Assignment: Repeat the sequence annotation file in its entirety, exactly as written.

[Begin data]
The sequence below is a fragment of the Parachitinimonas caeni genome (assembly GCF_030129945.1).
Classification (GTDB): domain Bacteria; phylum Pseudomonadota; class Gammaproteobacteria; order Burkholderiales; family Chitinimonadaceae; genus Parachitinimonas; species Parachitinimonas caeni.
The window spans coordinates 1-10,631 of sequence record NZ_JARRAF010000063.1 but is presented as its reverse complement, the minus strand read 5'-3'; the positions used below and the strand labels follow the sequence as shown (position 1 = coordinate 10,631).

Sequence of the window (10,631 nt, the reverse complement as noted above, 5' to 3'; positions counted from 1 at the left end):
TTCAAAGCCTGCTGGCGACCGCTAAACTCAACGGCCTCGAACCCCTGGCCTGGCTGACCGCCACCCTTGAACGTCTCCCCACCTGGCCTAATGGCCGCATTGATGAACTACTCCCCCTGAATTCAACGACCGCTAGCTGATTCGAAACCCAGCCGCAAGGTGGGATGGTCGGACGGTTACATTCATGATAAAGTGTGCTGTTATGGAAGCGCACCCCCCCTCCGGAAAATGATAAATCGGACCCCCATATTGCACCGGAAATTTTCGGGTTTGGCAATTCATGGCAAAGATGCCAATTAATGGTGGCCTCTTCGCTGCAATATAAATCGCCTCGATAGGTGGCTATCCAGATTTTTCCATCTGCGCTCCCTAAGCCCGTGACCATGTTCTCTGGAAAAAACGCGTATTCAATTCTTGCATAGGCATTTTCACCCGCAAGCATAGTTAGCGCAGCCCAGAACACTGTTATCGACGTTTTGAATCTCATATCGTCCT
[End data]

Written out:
The sequence below is a fragment of the Parachitinimonas caeni genome (assembly GCF_030129945.1).
Classification (GTDB): domain Bacteria; phylum Pseudomonadota; class Gammaproteobacteria; order Burkholderiales; family Chitinimonadaceae; genus Parachitinimonas; species Parachitinimonas caeni.
The window spans coordinates 1-10,631 of sequence record NZ_JARRAF010000063.1 but is presented as its reverse complement, the minus strand read 5'-3'; the positions used below and the strand labels follow the sequence as shown (position 1 = coordinate 10,631).

Sequence of the window (10,631 nt, the reverse complement as noted above, 5' to 3'; positions counted from 1 at the left end):
TTCAAAGCCTGCTGGCGACCGCTAAACTCAACGGCCTCGAACCCCTGGCCTGGCTGACCGCCACCCTTGAACGTCTCCCCACCTGGCCTAATGGCCGCATTGATGAACTACTCCCCCTGAATTCAACGACCGCTAGCTGATTCGAAACCCAGCCGCAAGGTGGGATGGTCGGACGGTTACATTCATGATAAAGTGTGCTGTTATGGAAGCGCACCCCCCCTCCGGAAAATGATAAATCGGACCCCCATATTGCACCGGAAATTTTCGGGTTTGGCAATTCATGGCAAAGATGCCAATTAATGGTGGCCTCTTCGCTGCAATATAAATCGCCTCGATAGGTGGCTATCCAGATTTTTCCATCTGCGCTCCCTAAGCCCGTGACCATGTTCTCTGGAAAAAACGCGTATTCAATTCTTGCATAGGCATTTTCACCCGCAAGCATAGTTAGCGCAGCCCAGAACACTGTTATCGACGTTTTGAATCTCATATCGTCCT